Masterpieces From Collection of Most Powerful Family in France at Bonhams Classics Week Sales

London – Louis XV was the absolute ruler of France from when he attained his majority in 1723 until his death in 1774, but for many years it was a woman who reigned supreme at his Court. Madame de Pompadour (1721-1764) was Louis's maitresse en titre a hugely influential political role not only as the king's mistress but also one of his closest advisers. It was through her and not the King's wife, Marie Leczinska who devoted herself to family life and the arts, that petitioners could reach the monarch. De Pompadour's brother Marquis de Marigny was also a great power in the land, holding the key position of Director General of the King's buildings. Three wonderful pieces in Bonhams Classics Week sales in London unite the two siblings. A Vincennes bleu-céleste ground ewer (broc 'Roussel') bought by Madame de Pompadour in 1754 features in the 500 Years of European Ceramics sale on Thursday 7 July estimated at £40,000-60,000. A pair of remarkable Gobelins tapestries from the Don Quixote series, to be offered in the Decorative Arts Through The Ages sale on Wednesday 13 July, were commissioned by de Marigny and are estimated at £100.000-150,000.

Curator of Classics Week and Bonhams Head of Continental Ceramics, Nette Megens, said: "Madame de Pompadour and her brother were among the most powerful individuals in France during the middle years of the 18th century. It's very rare to find objects with such similar provenance for sale – Marquis de Marigny inherited his sister's property on her death – let alone during the same sale season. They are absolute masterpieces and I am anticipating a lot of interest from collectors."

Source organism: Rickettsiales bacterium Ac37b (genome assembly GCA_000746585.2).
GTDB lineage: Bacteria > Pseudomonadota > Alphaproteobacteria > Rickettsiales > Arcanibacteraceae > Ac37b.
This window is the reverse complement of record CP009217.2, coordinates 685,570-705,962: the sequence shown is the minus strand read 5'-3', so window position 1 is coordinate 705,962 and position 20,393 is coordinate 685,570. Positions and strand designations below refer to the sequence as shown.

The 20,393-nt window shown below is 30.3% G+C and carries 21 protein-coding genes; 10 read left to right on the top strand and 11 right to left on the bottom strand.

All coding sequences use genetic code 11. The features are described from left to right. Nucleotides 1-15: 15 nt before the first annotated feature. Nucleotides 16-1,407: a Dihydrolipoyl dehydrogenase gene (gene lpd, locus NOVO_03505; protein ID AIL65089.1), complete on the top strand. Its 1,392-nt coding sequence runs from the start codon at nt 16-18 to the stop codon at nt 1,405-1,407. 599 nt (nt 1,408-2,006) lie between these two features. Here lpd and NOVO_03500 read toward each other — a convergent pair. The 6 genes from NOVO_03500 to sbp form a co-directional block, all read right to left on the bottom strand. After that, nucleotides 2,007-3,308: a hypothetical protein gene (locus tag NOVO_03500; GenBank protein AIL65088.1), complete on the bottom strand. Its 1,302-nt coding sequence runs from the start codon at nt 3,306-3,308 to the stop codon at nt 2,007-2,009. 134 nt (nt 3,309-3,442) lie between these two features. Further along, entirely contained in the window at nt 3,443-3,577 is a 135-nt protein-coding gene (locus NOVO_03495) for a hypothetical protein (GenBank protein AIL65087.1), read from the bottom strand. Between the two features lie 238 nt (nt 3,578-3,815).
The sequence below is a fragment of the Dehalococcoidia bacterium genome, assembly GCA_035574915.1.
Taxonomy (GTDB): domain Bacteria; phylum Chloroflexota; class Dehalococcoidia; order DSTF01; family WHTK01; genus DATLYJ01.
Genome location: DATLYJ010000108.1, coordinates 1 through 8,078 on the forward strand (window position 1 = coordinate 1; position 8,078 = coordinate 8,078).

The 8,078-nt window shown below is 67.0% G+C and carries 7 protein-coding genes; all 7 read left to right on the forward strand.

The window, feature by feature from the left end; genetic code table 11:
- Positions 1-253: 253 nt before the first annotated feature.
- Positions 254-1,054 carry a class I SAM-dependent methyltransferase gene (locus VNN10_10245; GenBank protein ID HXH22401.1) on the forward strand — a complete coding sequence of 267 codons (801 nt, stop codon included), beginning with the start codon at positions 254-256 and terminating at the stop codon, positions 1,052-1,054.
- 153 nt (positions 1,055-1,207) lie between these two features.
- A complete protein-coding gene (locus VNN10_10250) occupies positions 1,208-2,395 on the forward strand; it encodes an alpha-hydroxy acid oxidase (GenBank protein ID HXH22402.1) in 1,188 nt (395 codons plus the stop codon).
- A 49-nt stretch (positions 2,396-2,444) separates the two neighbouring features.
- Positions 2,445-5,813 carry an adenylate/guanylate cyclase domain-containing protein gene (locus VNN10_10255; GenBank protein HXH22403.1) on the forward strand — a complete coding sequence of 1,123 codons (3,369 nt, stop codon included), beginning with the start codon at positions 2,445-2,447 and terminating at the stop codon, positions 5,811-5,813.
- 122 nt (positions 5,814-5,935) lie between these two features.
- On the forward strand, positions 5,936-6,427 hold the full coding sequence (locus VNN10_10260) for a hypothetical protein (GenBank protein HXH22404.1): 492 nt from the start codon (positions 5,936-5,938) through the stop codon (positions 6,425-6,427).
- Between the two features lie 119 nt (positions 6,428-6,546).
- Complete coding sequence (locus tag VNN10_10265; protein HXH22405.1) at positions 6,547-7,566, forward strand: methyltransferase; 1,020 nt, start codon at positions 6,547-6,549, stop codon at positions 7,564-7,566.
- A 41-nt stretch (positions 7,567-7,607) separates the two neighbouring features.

The ewer is very probably the one Madame de Pompadour purchased in 1754 with its basin (broc Roussel et jatte bord de relief) through Lazare Duvaux for the Château de Bellevue at a cost of 600 livres. Duvaux submitted his invoice on 23 June, but due to her daughter's death on 15 June 1754 it seems likely he was charging her for pieces she had chosen earlier, as kiln records show her purchases were fired between April and June 1754. Madame de Pompadour used her position as maitresse en titre to become a major patron of the arts and a driving force for the porcelain production at Vincennes and Sèvres. The ewer features in the newly published book Everyday Rococo, Mme de Pompadour and Sevres Porcelain by Dame Rosalind Savill (2021).

The Don Quixote series is regarded at the masterpiece of Gobelins' production during the 18th century. This magnificent and highly prized series consisting of 28 tapestries designed by Charles Antoin Coypel was woven nine times, from 1714 to 1794 with six different borders. This phenomenal output resulted in approximately 200 panels over the course of 80 years. Made between 1757-1764, the two tapestries in the sale are part of the sixth weaving and are signed by Michel Audran and Pierre-Francois Cozette. They illustrate episodes from Cervantes' celebrated novel; 'The False Princess Micomicon asking Don Quixote to Restore her to her Throne,' and 'Don Quixote made a Knight by the Inn Keeper.'

5 July


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